Five years ago I got my first taste of a real IT job. I was teaching in China for an English boarding school in China and a new firewall needed to be installed. The manual was all in Chinese and the school didn’t want to bring in an outside technician to set it up. So I gave it a try and managed to get ACLs and other rules up and running. Soon after that, I would find myself securing the networks, cleaning USBs and recovering important financial data from a highly corrupted computer that no longer booted!
Needless to say, China got me interested in cyber security as a career field. In the following months after leaving China, I studied the basics and slowly grew my knowledge of security concepts and best practices. I learned a lot. Occasionally this information flowed out of my mouth like a glorious fountain when I did helpdesk and consulting work. Despite all of this knowledge I slowly realized that everything I have learned did not address the must crucial element to defending any point of information. I had absolutely no clue how to hack! Even if I did, I didn’t know where to hack…legally.
Sure I could go home, spin up a VM and try to attack but how would I even begin? I did find tutorials on hacking but there are so many exploits out there. Which ones do I want to try? Can I set up the victim machine properly so that the attack works? What if I wanted to try a different exploit? What will I need to do the configure the victim machine so that would work? Where does it end? I realized I would be spending more time configuring VMs than actually learning penetration techniques. Thus, I walked away…
Only to return a year later. I still wanted to know how to exploit systems. Places like ITProTV and Cybrary are good places to get some hands on training but it costs money which builds up over time. There are training seminars that cost thousands of dollars. Maybe on the job experience or going back to school is a good option to learn? These choices can limit who can get hands on ethical hacking training which seems to be the opposite of what the industry needs.
Fear not! It is not all gloom. If you are willing to self-study, there’s hope!
There are free sites online that offer hacking challenges from absolute newbie (me) to advanced (Hackerman?). I am going to go through some that I found pretty helpful even if some of these sites are already well-known.
Over The Wire
If your Linux skills aren’t great, OTW can help with the Bandit challenges. You’ll learn things like ssh, file traversal, netcat, and general command line usage. It is not hacking per se but knowing some basic Linux is a must for the field. I am sure that Windows or MacOSX are capable of performing hacking techniques. However, a lot of tools are designed for Linux and nine times out of ten a hacking tutorial is designed for a Linux environment. Give it a try!
Probably one of my favorite sites, HT! has challenges from webpage exploitation to steganography to cryptography. It is beginner friendly with a hint for almost all of the challenges and a forum where you can ask for help. It is also a great way to improve researching skills as you learn about different security concepts and how they can be exploited. The only downside is that you won’t actually be penetrating any VMs. Regardless, this site is a definite must!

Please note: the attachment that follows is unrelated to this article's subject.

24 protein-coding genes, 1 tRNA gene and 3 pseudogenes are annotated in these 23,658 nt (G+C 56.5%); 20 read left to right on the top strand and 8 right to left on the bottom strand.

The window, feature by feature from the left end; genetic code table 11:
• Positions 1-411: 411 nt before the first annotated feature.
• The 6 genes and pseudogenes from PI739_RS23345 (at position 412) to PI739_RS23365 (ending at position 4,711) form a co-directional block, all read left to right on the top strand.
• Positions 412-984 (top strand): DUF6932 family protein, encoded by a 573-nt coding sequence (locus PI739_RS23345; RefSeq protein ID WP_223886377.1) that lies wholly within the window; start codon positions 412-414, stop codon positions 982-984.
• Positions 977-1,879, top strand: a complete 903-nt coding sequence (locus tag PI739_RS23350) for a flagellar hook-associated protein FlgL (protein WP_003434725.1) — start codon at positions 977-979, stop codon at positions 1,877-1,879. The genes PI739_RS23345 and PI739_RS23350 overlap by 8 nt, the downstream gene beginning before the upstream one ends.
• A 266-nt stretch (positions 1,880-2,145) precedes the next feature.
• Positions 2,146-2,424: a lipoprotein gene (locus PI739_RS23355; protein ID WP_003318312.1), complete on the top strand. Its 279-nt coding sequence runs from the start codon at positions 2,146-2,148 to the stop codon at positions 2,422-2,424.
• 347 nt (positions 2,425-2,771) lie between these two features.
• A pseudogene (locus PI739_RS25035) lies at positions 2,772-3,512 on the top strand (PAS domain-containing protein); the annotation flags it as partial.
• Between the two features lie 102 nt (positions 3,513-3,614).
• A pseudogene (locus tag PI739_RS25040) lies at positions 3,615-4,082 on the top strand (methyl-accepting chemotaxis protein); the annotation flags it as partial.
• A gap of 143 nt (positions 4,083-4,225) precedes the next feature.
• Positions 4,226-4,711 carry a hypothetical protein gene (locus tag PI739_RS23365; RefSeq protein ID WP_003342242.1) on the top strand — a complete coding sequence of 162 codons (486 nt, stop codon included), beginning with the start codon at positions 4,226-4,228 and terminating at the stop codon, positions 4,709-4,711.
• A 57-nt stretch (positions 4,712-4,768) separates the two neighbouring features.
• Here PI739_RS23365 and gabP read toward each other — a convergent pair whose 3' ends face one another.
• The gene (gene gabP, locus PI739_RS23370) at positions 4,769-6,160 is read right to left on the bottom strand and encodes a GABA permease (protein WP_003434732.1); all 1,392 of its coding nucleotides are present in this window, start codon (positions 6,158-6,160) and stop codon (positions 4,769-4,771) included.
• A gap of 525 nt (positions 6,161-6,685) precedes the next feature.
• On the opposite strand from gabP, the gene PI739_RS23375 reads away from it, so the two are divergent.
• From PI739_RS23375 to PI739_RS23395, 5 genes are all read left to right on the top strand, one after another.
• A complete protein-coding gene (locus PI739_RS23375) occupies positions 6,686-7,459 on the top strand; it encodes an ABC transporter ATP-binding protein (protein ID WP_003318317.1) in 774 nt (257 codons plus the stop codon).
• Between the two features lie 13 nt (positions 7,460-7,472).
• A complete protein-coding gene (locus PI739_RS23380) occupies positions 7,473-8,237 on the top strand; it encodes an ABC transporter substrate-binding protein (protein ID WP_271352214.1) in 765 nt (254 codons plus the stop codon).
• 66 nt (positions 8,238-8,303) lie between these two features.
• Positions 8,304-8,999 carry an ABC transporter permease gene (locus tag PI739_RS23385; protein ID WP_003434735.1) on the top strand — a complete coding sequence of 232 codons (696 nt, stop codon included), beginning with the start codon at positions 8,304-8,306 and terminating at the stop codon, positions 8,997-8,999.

Hack This Site
Similar to HT!, HTS offers challenges from newbie to advanced in a similar categories. It also offers a forum and hints that point you in the direction you should go to learn about a concept. As before, you won’t be hacking into VMs but the experience hacking web apps should not be passed up. Another must!
Hack The Box
Another favorite is HTB. HTB has different challenges much like before but it also has VMs just waiting to be hacked into! That’s right! Legal hacking! HTB is a step up from HT! and HTS. There are still challenges for newbies though newbie is a bit relative for this site. If you’re like me, I would recommend going through walkthroughs for retired challenges while attempting an active challenge. There is a monthly fee for access to retired challenges but it’s less than $15. The one catch is you have to hack your way into the site. If you feel up to the task, hop on, hack on.
Although it is not hacking in the conventional sense, reverse engineering is a great way for to learn how to pick something apart and exploit it. MC is essentially an online game where you have to trick security locks to open and let in your operatives. The challenge here is that you will be working with assembly language and a simple debugger. It adds an extra twist to analyzing code and understanding what is happening. Relatively speaking, this site is accommodating for beginners.
There are a couple more sites and resources that can be helpful learning hacking with hands on experience that I do not have a lot of experience with but worth looking into.
- crackmes (more reverse engineering challenges)
I’m sure there are other wonderful resources out there that won’t break the budget and still give a bang for your buck. But you get what you don’t pay for. There will be little hand holding and the learning is largely up to you. But if you don’t give up and dedicate the time, the rewards are worth it!